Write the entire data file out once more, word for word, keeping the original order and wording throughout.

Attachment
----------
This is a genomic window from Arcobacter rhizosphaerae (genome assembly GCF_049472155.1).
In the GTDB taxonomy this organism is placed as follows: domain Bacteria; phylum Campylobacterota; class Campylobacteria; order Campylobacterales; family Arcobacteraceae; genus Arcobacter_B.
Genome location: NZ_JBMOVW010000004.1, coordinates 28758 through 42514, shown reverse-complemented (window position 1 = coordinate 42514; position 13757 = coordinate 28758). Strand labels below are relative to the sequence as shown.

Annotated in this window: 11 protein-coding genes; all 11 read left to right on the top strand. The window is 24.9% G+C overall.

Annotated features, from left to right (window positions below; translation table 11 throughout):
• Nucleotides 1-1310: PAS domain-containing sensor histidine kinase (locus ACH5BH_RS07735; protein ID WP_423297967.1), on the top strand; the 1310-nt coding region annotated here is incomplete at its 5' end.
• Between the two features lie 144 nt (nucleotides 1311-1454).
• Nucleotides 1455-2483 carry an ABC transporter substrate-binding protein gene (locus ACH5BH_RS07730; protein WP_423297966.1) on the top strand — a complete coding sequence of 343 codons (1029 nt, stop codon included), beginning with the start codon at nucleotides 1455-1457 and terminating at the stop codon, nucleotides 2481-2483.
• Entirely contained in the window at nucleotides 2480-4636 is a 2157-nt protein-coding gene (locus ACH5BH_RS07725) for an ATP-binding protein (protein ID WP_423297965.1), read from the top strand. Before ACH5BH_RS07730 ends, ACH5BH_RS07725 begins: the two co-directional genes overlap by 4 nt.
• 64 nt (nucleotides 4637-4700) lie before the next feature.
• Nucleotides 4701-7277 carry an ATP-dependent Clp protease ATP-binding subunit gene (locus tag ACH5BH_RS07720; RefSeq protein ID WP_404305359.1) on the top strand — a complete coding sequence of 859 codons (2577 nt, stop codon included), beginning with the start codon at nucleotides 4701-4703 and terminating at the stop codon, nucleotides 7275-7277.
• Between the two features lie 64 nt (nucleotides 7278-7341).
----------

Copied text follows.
This is a genomic window from Arcobacter rhizosphaerae (genome assembly GCF_049472155.1).
In the GTDB taxonomy this organism is placed as follows: domain Bacteria; phylum Campylobacterota; class Campylobacteria; order Campylobacterales; family Arcobacteraceae; genus Arcobacter_B.
Genome location: NZ_JBMOVW010000004.1, coordinates 28758 through 42514, shown reverse-complemented (window position 1 = coordinate 42514; position 13757 = coordinate 28758). Strand labels below are relative to the sequence as shown.

Annotated in this window: 11 protein-coding genes; all 11 read left to right on the top strand. The window is 24.9% G+C overall.

Annotated features, from left to right (window positions below; translation table 11 throughout):
• Nucleotides 1-1310: PAS domain-containing sensor histidine kinase (locus ACH5BH_RS07735; protein ID WP_423297967.1), on the top strand; the 1310-nt coding region annotated here is incomplete at its 5' end.
• Between the two features lie 144 nt (nucleotides 1311-1454).
• Nucleotides 1455-2483 carry an ABC transporter substrate-binding protein gene (locus ACH5BH_RS07730; protein WP_423297966.1) on the top strand — a complete coding sequence of 343 codons (1029 nt, stop codon included), beginning with the start codon at nucleotides 1455-1457 and terminating at the stop codon, nucleotides 2481-2483.
• Entirely contained in the window at nucleotides 2480-4636 is a 2157-nt protein-coding gene (locus ACH5BH_RS07725) for an ATP-binding protein (protein ID WP_423297965.1), read from the top strand. Before ACH5BH_RS07730 ends, ACH5BH_RS07725 begins: the two co-directional genes overlap by 4 nt.
• 64 nt (nucleotides 4637-4700) lie before the next feature.
• Nucleotides 4701-7277 carry an ATP-dependent Clp protease ATP-binding subunit gene (locus tag ACH5BH_RS07720; RefSeq protein ID WP_404305359.1) on the top strand — a complete coding sequence of 859 codons (2577 nt, stop codon included), beginning with the start codon at nucleotides 4701-4703 and terminating at the stop codon, nucleotides 7275-7277.
• Between the two features lie 64 nt (nucleotides 7278-7341).